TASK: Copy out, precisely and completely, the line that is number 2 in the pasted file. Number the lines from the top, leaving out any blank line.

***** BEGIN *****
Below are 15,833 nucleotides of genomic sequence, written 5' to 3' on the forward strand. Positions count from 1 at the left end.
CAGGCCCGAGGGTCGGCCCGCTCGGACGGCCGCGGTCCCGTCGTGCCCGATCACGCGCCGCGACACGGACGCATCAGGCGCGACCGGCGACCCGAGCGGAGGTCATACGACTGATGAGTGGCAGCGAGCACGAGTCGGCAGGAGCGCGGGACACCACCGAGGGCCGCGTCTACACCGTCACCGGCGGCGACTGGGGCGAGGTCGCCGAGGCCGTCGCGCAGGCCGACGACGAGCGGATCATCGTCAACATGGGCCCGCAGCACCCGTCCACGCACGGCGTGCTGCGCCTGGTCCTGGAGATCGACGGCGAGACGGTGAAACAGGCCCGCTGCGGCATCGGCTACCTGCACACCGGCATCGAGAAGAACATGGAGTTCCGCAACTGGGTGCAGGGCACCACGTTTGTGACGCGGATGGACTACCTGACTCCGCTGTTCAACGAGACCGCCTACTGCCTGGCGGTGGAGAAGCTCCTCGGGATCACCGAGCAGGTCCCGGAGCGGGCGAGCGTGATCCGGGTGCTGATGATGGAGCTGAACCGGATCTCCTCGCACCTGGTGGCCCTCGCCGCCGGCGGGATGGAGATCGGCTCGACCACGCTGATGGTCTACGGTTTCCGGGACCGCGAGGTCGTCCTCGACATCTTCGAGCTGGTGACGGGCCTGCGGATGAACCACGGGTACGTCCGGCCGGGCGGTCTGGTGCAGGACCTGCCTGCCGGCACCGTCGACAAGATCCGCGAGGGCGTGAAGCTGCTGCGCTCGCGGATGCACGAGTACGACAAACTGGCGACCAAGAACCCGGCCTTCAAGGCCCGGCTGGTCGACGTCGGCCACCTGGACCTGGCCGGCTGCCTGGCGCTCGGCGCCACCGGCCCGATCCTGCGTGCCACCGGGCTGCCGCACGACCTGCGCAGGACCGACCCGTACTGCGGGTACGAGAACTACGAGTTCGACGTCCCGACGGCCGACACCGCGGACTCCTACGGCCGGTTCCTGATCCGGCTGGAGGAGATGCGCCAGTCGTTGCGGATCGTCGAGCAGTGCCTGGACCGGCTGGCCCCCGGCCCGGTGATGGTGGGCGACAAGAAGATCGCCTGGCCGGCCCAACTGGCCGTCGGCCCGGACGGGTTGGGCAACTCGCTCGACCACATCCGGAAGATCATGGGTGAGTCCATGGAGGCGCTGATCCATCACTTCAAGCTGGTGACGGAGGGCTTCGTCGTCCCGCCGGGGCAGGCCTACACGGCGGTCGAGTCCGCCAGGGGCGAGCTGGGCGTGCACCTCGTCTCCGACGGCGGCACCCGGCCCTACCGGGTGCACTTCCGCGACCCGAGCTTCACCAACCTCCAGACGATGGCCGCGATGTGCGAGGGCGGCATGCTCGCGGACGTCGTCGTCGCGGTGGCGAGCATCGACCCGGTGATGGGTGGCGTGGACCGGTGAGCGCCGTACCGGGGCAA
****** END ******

CAGGCCCGAGGGTCGGCCCGCTCGGACGGCCGCGGTCCCGTCGTGCCCGATCACGCGCCGCGACACGGACGCATCAGGCGCGACCGGCGACCCGAGCGGAGGTCATACGACTGATGAGTGGCAGCGAGCACGAGTCGGCAGGAGCGCGGGACACCACCGAGGGCCGCGTCTACACCGTCACCGGCGGCGACTGGGGCGAGGTCGCCGAGGCCGTCGCGCAGGCCGACGACGAGCGGATCATCGTCAACATGGGCCCGCAGCACCCGTCCACGCACGGCGTGCTGCGCCTGGTCCTGGAGATCGACGGCGAGACGGTGAAACAGGCCCGCTGCGGCATCGGCTACCTGCACACCGGCATCGAGAAGAACATGGAGTTCCGCAACTGGGTGCAGGGCACCACGTTTGTGACGCGGATGGACTACCTGACTCCGCTGTTCAACGAGACCGCCTACTGCCTGGCGGTGGAGAAGCTCCTCGGGATCACCGAGCAGGTCCCGGAGCGGGCGAGCGTGATCCGGGTGCTGATGATGGAGCTGAACCGGATCTCCTCGCACCTGGTGGCCCTCGCCGCCGGCGGGATGGAGATCGGCTCGACCACGCTGATGGTCTACGGTTTCCGGGACCGCGAGGTCGTCCTCGACATCTTCGAGCTGGTGACGGGCCTGCGGATGAACCACGGGTACGTCCGGCCGGGCGGTCTGGTGCAGGACCTGCCTGCCGGCACCGTCGACAAGATCCGCGAGGGCGTGAAGCTGCTGCGCTCGCGGATGCACGAGTACGACAAACTGGCGACCAAGAACCCGGCCTTCAAGGCCCGGCTGGTCGACGTCGGCCACCTGGACCTGGCCGGCTGCCTGGCGCTCGGCGCCACCGGCCCGATCCTGCGTGCCACCGGGCTGCCGCACGACCTGCGCAGGACCGACCCGTACTGCGGGTACGAGAACTACGAGTTCGACGTCCCGACGGCCGACACCGCGGACTCCTACGGCCGGTTCCTGATCCGGCTGGAGGAGATGCGCCAGTCGTTGCGGATCGTCGAGCAGTGCCTGGACCGGCTGGCCCCCGGCCCGGTGATGGTGGGCGACAAGAAGATCGCCTGGCCGGCCCAACTGGCCGTCGGCCCGGACGGGTTGGGCAACTCGCTCGACCACATCCGGAAGATCATGGGTGAGTCCATGGAGGCGCTGATCCATCACTTCAAGCTGGTGACGGAGGGCTTCGTCGTCCCGCCGGGGCAGGCCTACACGGCGGTCGAGTCCGCCAGGGGCGAGCTGGGCGTGCACCTCGTCTCCGACGGCGGCACCCGGCCCTACCGGGTGCACTTCCGCGACCCGAGCTTCACCAACCTCCAGACGATGGCCGCGATGTGCGAGGGCGGCATGCTCGCGGACGTCGTCGTCGCGGTGGCGAGCATCGACCCGGTGATGGGTGGCGTGGACCGGTGAGCGCCGTACCGGGGCAA